ADJ Clubroom Noticeboard

Dealing with a full deck of atoms.

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March 1, 2023In Physical, Head, Sight3 Minutes

Did you know there are more ways to arrange a deck of cards than there are atoms on Earth?

It seems unbelievable, but there are somewhere in the range of 8×1067 ways to sort a deck of cards. That’s an 8 followed by 67 zeros. To put that in perspective, even if someone could rearrange a deck of cards every second of the universe’s total existence, the universe would end before they would get even one billionth of the way to find a repeat.

This is the nature of probabilities with such great numbers. Though a long-time blackjack dealer might feel like they have shuffled thousands of cards in their lifetime, against a number this big, their rearrangements are irrelevant.

There are simply too many ways to arrange 52 cards for any randomly organised set of cards to have repeated itself.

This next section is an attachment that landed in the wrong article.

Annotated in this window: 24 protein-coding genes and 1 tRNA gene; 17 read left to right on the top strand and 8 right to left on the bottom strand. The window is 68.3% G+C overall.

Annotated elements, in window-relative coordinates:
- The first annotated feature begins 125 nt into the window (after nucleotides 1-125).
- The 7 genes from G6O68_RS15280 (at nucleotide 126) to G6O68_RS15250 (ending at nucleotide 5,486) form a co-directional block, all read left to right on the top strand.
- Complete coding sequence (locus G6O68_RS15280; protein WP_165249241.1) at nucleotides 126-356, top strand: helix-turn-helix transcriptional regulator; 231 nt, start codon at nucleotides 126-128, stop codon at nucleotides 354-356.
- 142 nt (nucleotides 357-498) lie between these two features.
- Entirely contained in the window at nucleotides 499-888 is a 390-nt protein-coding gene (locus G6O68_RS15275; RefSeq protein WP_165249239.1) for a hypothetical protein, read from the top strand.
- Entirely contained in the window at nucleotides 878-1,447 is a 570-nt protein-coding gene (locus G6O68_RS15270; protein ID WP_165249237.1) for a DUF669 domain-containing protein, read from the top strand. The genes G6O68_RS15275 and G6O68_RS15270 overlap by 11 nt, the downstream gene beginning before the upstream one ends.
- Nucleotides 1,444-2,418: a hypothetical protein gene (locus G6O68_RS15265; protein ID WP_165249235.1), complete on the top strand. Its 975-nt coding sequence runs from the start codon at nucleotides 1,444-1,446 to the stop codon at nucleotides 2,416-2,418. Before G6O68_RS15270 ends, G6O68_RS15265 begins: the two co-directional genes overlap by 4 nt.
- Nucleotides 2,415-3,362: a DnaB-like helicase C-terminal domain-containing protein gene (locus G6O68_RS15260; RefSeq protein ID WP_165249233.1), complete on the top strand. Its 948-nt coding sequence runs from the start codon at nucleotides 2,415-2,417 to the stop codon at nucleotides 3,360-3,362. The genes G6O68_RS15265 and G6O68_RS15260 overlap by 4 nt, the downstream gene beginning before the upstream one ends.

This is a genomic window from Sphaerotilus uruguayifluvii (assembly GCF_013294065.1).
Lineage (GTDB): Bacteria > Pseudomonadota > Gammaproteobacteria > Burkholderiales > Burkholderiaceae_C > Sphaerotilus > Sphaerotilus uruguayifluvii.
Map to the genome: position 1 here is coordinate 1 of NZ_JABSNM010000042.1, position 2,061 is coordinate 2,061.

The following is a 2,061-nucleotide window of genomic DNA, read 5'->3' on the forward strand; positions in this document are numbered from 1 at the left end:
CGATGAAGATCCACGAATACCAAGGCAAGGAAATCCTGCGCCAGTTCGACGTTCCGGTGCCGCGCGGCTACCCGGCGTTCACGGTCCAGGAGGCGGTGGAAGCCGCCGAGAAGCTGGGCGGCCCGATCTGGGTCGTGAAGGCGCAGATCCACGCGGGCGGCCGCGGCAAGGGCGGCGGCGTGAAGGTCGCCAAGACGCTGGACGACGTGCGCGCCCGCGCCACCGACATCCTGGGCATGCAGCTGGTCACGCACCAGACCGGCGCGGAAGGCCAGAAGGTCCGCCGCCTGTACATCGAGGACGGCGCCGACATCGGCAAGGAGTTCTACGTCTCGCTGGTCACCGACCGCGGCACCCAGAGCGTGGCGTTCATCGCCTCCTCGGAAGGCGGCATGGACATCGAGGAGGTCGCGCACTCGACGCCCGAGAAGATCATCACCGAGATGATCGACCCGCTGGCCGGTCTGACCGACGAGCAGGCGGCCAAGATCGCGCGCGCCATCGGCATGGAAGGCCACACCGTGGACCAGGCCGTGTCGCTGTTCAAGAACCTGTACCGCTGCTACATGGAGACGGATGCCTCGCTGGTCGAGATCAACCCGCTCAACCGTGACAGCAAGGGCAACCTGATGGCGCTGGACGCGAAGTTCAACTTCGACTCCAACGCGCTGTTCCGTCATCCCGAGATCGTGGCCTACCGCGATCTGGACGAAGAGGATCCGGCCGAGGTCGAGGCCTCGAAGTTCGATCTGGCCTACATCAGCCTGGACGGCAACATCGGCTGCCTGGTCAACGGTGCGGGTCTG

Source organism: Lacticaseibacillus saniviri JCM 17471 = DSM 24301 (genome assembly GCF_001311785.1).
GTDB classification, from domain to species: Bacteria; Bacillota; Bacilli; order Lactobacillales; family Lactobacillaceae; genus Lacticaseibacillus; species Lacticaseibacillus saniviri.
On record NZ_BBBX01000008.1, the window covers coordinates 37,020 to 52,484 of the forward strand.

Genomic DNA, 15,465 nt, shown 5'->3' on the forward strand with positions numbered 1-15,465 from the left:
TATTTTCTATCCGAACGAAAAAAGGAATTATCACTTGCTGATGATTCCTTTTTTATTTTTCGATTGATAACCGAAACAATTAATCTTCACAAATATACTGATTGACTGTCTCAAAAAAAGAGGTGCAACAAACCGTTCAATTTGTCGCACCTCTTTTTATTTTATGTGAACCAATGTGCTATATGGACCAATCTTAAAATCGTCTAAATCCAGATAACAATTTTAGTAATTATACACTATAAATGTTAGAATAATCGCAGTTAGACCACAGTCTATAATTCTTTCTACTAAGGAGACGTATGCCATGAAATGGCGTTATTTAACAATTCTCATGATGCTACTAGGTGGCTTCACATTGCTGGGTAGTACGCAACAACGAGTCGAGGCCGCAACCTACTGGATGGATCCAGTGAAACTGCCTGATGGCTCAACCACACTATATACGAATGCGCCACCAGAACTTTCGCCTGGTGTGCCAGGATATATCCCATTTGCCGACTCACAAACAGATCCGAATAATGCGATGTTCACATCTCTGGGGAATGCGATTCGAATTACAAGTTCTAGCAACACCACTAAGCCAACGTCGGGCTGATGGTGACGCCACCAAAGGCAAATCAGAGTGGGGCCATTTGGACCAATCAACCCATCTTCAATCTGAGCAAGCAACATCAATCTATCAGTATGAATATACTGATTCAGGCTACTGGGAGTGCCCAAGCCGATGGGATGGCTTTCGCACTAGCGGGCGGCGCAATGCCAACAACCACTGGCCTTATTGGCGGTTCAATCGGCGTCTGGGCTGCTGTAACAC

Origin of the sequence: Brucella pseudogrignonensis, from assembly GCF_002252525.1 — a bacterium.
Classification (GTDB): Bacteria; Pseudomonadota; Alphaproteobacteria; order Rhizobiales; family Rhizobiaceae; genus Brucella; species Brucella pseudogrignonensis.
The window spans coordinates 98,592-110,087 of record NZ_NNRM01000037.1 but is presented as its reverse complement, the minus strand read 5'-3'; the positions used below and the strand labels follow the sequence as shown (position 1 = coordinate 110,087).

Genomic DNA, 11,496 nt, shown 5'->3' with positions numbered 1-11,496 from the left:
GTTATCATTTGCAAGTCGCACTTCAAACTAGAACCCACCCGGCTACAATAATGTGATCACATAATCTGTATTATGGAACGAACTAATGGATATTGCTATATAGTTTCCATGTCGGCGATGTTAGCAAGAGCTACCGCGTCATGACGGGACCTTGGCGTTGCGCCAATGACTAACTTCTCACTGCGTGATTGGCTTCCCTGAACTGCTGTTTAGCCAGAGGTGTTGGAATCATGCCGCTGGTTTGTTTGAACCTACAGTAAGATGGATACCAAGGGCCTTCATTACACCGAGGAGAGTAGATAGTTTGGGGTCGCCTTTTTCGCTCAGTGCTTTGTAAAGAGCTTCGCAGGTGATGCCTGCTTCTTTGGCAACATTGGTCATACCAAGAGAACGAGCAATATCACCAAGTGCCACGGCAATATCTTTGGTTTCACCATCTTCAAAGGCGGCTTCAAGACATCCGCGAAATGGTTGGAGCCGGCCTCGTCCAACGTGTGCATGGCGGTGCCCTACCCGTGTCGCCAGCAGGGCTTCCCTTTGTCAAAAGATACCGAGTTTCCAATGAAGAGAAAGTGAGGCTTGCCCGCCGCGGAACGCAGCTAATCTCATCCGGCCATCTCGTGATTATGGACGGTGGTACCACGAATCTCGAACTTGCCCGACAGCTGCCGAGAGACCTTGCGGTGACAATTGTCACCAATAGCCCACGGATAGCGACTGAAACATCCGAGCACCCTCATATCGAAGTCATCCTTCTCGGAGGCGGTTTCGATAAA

Holding the Universe in the palm of your hand

This literally exciting calculation is denoted by an exclamation mark and is called a factorial.  As a rule, factorials multiply the number of things in a set by consecutively smaller numbers until 1. Since there are 4 cards in our mini-deck, there are 4 factorial or 4! numbers of ways it can be arranged, which equals 24. While this might not seem like a particularly large number, by the time you get to 52! (or 52x51x50 … ) you get a number with 68 total digits – an integer much larger than all the atoms estimated to be on Earth. Your can explore more about this concept and other resources from the team at Mcgill Univesity here. 

You are going to go and find a pack of cards now aren’t you?

If this fact has triggered your mind to think about your next card game then here is an interesting fact that you can surprise and delight your friends and family with; not all shuffling techniques are created equal.  The most popular/common method can take up to 10,000 complete shuffles to create a truly random order, while one technique can do this in just seven. Watch Professor Persi Diaconis of Standford Univesity explain why.